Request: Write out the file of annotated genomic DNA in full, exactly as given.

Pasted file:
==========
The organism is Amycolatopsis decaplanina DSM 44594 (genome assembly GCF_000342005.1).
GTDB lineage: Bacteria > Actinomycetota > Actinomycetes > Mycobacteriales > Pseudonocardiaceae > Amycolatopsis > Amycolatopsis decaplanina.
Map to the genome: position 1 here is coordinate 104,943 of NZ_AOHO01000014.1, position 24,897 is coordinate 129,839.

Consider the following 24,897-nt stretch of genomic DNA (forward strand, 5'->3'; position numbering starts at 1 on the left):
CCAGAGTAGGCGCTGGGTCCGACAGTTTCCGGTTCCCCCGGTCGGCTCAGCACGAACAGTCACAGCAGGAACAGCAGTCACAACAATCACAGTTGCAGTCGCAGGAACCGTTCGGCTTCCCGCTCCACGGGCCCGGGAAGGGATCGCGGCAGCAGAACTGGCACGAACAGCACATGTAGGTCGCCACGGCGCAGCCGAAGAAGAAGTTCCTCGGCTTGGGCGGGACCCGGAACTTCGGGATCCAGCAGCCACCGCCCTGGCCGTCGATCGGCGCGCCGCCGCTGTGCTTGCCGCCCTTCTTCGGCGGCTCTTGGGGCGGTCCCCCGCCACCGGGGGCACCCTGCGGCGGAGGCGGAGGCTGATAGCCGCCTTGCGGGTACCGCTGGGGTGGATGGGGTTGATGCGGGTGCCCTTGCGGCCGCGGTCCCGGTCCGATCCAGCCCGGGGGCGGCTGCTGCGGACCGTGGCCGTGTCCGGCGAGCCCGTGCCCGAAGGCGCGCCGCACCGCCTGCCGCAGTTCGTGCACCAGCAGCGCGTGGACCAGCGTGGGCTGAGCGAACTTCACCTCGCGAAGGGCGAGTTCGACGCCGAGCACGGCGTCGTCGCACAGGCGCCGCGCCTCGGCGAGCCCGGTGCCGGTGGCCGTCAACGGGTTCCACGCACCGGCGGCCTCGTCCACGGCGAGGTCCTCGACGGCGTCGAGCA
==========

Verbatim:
The organism is Amycolatopsis decaplanina DSM 44594 (genome assembly GCF_000342005.1).
GTDB lineage: Bacteria > Actinomycetota > Actinomycetes > Mycobacteriales > Pseudonocardiaceae > Amycolatopsis > Amycolatopsis decaplanina.
Map to the genome: position 1 here is coordinate 104,943 of NZ_AOHO01000014.1, position 24,897 is coordinate 129,839.

Consider the following 24,897-nt stretch of genomic DNA (forward strand, 5'->3'; position numbering starts at 1 on the left):
CCAGAGTAGGCGCTGGGTCCGACAGTTTCCGGTTCCCCCGGTCGGCTCAGCACGAACAGTCACAGCAGGAACAGCAGTCACAACAATCACAGTTGCAGTCGCAGGAACCGTTCGGCTTCCCGCTCCACGGGCCCGGGAAGGGATCGCGGCAGCAGAACTGGCACGAACAGCACATGTAGGTCGCCACGGCGCAGCCGAAGAAGAAGTTCCTCGGCTTGGGCGGGACCCGGAACTTCGGGATCCAGCAGCCACCGCCCTGGCCGTCGATCGGCGCGCCGCCGCTGTGCTTGCCGCCCTTCTTCGGCGGCTCTTGGGGCGGTCCCCCGCCACCGGGGGCACCCTGCGGCGGAGGCGGAGGCTGATAGCCGCCTTGCGGGTACCGCTGGGGTGGATGGGGTTGATGCGGGTGCCCTTGCGGCCGCGGTCCCGGTCCGATCCAGCCCGGGGGCGGCTGCTGCGGACCGTGGCCGTGTCCGGCGAGCCCGTGCCCGAAGGCGCGCCGCACCGCCTGCCGCAGTTCGTGCACCAGCAGCGCGTGGACCAGCGTGGGCTGAGCGAACTTCACCTCGCGAAGGGCGAGTTCGACGCCGAGCACGGCGTCGTCGCACAGGCGCCGCGCCTCGGCGAGCCCGGTGCCGGTGGCCGTCAACGGGTTCCACGCACCGGCGGCCTCGTCCACGGCGAGGTCCTCGACGGCGTCGAGCA